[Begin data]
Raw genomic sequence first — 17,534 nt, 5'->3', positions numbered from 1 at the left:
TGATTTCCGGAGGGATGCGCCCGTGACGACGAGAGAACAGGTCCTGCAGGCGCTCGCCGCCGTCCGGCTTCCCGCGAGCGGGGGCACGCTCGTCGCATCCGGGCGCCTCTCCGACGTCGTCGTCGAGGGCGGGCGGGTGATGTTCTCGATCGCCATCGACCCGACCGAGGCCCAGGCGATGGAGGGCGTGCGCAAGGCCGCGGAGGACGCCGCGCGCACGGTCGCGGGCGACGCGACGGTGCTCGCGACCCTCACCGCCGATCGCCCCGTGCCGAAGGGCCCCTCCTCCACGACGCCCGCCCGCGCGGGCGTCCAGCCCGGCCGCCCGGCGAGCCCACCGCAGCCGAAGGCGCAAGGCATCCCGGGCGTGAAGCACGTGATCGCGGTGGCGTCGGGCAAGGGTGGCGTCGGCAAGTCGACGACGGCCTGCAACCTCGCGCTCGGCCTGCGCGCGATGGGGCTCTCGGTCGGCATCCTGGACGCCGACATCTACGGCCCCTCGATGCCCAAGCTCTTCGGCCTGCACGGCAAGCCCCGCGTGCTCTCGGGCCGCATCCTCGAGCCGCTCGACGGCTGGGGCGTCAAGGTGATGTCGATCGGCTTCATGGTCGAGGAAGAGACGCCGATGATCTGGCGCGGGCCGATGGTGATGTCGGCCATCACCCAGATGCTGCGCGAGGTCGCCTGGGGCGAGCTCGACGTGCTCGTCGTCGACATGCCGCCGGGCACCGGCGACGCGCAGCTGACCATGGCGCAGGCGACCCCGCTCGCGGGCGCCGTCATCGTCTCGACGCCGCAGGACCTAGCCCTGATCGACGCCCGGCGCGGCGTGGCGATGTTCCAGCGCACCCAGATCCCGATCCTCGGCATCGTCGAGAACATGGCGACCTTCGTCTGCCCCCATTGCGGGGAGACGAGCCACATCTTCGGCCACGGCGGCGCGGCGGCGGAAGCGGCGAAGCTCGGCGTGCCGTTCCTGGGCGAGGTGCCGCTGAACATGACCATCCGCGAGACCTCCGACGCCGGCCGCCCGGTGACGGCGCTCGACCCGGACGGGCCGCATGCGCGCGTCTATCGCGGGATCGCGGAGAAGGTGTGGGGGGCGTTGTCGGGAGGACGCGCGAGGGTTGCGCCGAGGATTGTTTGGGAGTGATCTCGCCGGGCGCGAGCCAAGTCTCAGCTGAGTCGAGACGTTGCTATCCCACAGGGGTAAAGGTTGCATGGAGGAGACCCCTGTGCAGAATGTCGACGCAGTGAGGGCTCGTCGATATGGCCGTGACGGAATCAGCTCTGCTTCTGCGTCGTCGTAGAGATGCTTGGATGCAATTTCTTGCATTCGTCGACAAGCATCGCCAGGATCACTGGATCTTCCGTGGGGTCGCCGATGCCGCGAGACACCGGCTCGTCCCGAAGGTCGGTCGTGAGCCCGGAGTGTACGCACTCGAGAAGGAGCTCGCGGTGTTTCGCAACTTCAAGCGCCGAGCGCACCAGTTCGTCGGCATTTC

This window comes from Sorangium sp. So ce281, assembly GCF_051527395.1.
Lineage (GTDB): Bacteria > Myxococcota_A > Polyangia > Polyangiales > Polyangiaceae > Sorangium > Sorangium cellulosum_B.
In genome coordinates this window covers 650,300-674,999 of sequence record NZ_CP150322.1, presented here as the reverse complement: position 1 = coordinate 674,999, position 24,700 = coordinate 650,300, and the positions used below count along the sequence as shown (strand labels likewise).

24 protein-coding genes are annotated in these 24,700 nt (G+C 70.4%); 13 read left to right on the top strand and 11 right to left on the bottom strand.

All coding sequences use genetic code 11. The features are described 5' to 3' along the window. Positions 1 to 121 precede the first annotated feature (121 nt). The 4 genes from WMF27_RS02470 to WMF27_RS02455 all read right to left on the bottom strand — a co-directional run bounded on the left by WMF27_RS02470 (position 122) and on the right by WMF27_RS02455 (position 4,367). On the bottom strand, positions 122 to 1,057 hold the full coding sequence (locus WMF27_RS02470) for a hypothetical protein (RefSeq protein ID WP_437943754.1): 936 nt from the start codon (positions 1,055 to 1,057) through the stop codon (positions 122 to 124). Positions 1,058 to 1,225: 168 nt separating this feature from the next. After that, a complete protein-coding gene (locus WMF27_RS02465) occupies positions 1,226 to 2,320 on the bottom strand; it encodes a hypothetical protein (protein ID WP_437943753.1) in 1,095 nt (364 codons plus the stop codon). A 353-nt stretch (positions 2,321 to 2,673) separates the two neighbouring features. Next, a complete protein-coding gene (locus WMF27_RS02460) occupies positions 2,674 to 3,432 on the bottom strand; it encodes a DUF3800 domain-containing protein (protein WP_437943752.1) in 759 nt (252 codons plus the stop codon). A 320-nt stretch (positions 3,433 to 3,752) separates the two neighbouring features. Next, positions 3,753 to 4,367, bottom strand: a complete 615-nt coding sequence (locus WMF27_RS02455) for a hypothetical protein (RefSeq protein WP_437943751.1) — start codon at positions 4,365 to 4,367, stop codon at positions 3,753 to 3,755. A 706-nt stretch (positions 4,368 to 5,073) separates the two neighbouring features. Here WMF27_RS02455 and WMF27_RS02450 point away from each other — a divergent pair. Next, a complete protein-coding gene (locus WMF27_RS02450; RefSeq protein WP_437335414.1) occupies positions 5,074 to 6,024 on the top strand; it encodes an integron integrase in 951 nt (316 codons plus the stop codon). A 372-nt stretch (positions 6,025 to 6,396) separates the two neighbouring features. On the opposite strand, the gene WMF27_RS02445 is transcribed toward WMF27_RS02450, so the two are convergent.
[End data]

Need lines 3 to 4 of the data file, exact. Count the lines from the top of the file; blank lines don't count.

This window comes from Sorangium sp. So ce281, assembly GCF_051527395.1.
Lineage (GTDB): Bacteria > Myxococcota_A > Polyangia > Polyangiales > Polyangiaceae > Sorangium > Sorangium cellulosum_B.